Guardian.UK: What a $15 minimum wage means for US small businesses.
Business owners, for the most part, will cry ‘foul’. Minimum wage has been so egregiously low, raising it to a proper level is painful and it takes time for businesses to find ways to adjust. As we saw with the living wage in Santa Fe, those with good business models survive. Those on a shoestring fail.
ArtDaily: Timbuktu rebuilds mausoleums destroyed by Islamists.
Now that’s kind of nice to hear. Amid all the other useless, idiotic destruction going on.
Guardian.UK: Robot reveals inside Fukushima nuclear reactor – video.
Doesn’t look particularly auspicious; I have no way to judge.
Günter Grass has passed away.
BBC: Mother who killed son with salt for web attention jailed.
The Nation: The Absurdly Rational Logic of Wages for Wives.
“The partnership hinges on mutual consent and balanced rights and responsibilities over the governance of household assets. Meanwhile, the government should take into account women’s contributions to the maintenance of the household, with the census counting her domestic work as a job. It was, after all, the economic pillar that enabled all other forms of industry.”
CJR: Rolling Stone’s investigation - ‘A failure that was avoidable’.
Freelance fact-checking. Do we really need to know anything else? The editors should have doubled down on whatever problems the fact-checkers raised, instead of waving them away. There weren’t just things slipping through the cracks; important details got bodily chucked into veritable canyons and ignored.
Later: Note, I’m not down on freelancers per se. My experience is simply that when news and other print organizations dump their onstaff editors and other experts out on the streets, firms expect freelance personnel will bring comparable results. I don’t think they do, in that particular case. A freelancer (not unlike myself) is working against either a bid or an hourly rate, with the hiring firm setting limits. If the firm is bargain-basementing the fact-checking costs through freelancers, limiting their hours via budget, I say the system is rigged to suffer slip-through-the-cracks disease.
BBC: Indiana lawmakers unveil proposed changes to religious law.
What I don’t get, is why these kinds of ideas get so far when they should be shot down immediately by the Establishment Clause. The law is clearly intended to aid certain religions. Entanglement? Seen the news in the last few days? FAIL.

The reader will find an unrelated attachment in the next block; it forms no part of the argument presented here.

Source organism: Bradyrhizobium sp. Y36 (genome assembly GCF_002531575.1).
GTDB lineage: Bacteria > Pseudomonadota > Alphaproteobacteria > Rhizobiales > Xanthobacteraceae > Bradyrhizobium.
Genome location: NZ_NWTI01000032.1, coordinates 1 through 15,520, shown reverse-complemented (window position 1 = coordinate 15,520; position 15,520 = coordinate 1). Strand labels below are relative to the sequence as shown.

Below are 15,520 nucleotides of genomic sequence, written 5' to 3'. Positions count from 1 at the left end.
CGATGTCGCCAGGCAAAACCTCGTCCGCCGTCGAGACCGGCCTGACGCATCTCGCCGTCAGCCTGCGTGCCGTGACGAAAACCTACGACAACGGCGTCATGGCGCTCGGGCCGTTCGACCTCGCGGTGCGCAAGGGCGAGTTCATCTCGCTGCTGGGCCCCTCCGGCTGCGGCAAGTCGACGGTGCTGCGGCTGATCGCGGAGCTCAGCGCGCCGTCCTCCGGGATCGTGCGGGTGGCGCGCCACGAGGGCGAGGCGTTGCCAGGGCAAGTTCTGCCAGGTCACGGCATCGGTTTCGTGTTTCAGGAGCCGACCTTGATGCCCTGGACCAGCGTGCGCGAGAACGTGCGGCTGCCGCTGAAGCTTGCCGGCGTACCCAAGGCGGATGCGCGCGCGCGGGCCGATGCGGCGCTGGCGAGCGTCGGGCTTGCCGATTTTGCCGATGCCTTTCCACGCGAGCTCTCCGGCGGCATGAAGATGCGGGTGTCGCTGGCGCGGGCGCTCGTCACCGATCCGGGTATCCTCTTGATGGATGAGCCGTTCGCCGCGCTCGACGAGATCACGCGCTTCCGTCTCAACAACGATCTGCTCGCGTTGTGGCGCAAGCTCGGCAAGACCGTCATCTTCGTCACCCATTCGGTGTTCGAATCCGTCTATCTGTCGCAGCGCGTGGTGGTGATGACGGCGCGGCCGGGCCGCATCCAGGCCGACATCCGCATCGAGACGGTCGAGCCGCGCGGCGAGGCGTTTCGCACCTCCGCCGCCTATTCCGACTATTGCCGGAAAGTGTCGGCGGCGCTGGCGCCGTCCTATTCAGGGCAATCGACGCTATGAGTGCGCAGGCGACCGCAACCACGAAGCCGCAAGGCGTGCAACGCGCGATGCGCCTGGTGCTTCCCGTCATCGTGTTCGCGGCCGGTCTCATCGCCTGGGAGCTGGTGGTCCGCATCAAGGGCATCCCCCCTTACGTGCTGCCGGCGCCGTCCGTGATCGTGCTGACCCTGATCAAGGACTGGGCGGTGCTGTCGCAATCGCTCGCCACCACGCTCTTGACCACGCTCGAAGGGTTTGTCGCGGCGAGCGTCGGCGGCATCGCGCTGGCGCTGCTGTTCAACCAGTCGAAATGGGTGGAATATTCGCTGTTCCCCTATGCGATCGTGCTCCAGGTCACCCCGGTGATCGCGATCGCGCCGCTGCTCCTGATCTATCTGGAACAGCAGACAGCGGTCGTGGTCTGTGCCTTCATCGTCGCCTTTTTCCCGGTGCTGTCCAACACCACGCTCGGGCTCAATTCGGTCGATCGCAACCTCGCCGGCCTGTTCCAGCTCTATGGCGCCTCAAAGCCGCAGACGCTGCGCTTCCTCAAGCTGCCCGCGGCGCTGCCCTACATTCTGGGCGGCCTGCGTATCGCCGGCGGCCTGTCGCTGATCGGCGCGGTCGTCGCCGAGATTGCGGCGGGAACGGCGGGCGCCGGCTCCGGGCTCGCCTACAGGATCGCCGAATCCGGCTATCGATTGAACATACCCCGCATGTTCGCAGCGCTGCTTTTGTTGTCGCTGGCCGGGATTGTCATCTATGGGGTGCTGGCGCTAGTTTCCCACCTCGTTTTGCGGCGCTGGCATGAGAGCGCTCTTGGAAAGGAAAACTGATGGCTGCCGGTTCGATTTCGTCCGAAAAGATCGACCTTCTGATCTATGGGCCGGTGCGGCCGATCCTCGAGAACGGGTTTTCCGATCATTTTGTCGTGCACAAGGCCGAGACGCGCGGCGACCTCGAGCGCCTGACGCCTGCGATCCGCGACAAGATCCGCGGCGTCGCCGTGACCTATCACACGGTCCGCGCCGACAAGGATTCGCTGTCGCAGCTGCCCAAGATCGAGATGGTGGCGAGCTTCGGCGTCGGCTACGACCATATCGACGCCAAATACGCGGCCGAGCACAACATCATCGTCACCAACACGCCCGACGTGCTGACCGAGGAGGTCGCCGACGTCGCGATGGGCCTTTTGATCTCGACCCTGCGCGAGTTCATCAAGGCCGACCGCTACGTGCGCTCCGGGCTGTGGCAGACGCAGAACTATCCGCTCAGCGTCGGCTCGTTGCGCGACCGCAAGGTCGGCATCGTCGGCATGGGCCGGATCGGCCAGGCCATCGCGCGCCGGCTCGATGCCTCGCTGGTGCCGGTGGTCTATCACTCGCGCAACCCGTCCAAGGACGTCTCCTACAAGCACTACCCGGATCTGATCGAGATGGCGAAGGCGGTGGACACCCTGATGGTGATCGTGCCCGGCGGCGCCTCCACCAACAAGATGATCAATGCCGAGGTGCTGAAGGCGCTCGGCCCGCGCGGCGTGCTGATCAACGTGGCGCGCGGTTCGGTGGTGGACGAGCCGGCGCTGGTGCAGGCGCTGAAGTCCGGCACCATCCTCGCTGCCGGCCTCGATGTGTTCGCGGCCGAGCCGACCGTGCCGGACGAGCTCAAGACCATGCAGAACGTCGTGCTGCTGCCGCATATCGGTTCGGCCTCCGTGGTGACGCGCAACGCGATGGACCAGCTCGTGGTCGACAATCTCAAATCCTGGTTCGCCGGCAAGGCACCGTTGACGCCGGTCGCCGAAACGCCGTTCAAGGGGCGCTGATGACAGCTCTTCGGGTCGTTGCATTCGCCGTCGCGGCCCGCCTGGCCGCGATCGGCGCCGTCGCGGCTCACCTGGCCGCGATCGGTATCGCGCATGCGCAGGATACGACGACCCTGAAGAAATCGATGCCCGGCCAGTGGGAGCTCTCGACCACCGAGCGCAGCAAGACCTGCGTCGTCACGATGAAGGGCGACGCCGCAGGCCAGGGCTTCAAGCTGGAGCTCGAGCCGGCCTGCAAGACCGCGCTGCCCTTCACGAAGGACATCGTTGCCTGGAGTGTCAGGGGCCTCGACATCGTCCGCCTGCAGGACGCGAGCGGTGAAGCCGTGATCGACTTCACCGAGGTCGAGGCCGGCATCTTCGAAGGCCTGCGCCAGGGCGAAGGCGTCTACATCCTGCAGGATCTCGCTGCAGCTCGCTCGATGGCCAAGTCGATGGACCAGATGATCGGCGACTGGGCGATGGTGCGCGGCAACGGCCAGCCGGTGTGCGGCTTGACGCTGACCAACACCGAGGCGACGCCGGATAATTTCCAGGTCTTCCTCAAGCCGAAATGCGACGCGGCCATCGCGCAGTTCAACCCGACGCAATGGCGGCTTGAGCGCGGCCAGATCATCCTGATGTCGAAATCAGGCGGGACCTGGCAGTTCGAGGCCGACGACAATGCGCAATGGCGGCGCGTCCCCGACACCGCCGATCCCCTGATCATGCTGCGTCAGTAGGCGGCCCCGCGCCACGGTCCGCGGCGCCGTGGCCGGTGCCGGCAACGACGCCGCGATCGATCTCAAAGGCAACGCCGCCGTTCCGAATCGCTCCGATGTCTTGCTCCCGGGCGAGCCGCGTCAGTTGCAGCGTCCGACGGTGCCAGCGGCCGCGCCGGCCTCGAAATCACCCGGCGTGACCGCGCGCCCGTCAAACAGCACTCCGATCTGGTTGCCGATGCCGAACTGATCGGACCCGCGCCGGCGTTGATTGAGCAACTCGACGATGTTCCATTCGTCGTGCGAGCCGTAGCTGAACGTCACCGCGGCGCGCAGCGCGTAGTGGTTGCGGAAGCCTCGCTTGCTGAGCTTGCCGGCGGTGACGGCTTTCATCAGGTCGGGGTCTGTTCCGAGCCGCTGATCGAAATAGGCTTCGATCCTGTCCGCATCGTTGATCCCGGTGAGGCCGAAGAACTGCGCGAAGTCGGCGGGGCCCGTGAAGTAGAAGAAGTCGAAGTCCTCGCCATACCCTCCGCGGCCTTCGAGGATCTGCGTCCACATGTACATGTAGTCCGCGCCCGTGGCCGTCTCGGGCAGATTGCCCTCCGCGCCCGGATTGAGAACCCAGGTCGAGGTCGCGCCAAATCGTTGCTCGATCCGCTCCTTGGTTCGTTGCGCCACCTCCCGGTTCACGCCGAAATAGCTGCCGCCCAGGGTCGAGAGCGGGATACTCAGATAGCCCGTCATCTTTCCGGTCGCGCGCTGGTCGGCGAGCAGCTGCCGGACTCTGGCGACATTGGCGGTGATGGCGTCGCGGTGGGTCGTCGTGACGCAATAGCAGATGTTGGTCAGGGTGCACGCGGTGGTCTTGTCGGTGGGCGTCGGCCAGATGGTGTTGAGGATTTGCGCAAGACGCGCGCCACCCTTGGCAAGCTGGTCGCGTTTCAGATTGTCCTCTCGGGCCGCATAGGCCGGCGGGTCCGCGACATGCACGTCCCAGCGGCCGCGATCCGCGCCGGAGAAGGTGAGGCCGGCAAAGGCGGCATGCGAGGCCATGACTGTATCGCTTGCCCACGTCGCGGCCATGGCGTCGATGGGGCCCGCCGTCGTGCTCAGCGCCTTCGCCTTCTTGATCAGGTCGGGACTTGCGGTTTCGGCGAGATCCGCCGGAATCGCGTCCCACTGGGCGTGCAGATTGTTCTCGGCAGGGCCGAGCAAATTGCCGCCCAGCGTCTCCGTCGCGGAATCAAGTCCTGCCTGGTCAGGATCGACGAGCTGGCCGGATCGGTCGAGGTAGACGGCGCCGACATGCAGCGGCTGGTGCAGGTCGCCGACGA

TG’s Political Wire: Are Republicans Losing Big Business?
Sigh of relief. Republicans, when in power, can’t resist going after social issues. Noone will remember any detail of Benghazi; everyone will remember the folks who support Indiana - and negatively.
Al Jazeera: Why Kareem Abdul-Jabbar Converted to Islam.
“... the more I studied history, the more disillusioned I became with the role of Christianity in subjugating my people. I knew, of course, that the Second Vatican Council in 1965 declared slavery an ‘infamy’ that dishonored God and was a poison to society. But for me, it was too little, too late. The failure of the church to use its might and influence to stop slavery and instead to justify it as somehow connected to original sin made me angry.” A really fascinating look at Kareem’s choices; context to history. Via Dan Hartung on FB.
The Art Newspaper: Vienna museum director calls for time limit on Nazi-loot restitution claims.
This doesn’t help Austria in the eyes of the world. Many don’t agree: “We have an immense obligation towards the Holocaust era. The discussion should not be about time limits but rather on how provenance research can be carried out as efficiently and rapidly as possible.” If someone has clear provenance 500 years hence, should a museum be able to deny it? I don’t believe so. Especially given the nature of how these artworks were ripped away from their rightful owners. You can set a statute of limitations on theft of consumer goods, perhaps. That is a petty crime. Consumer goods have a useful lifespan. Not so artworks, burgled with governmental organization and premeditation .... artworks appreciate in value.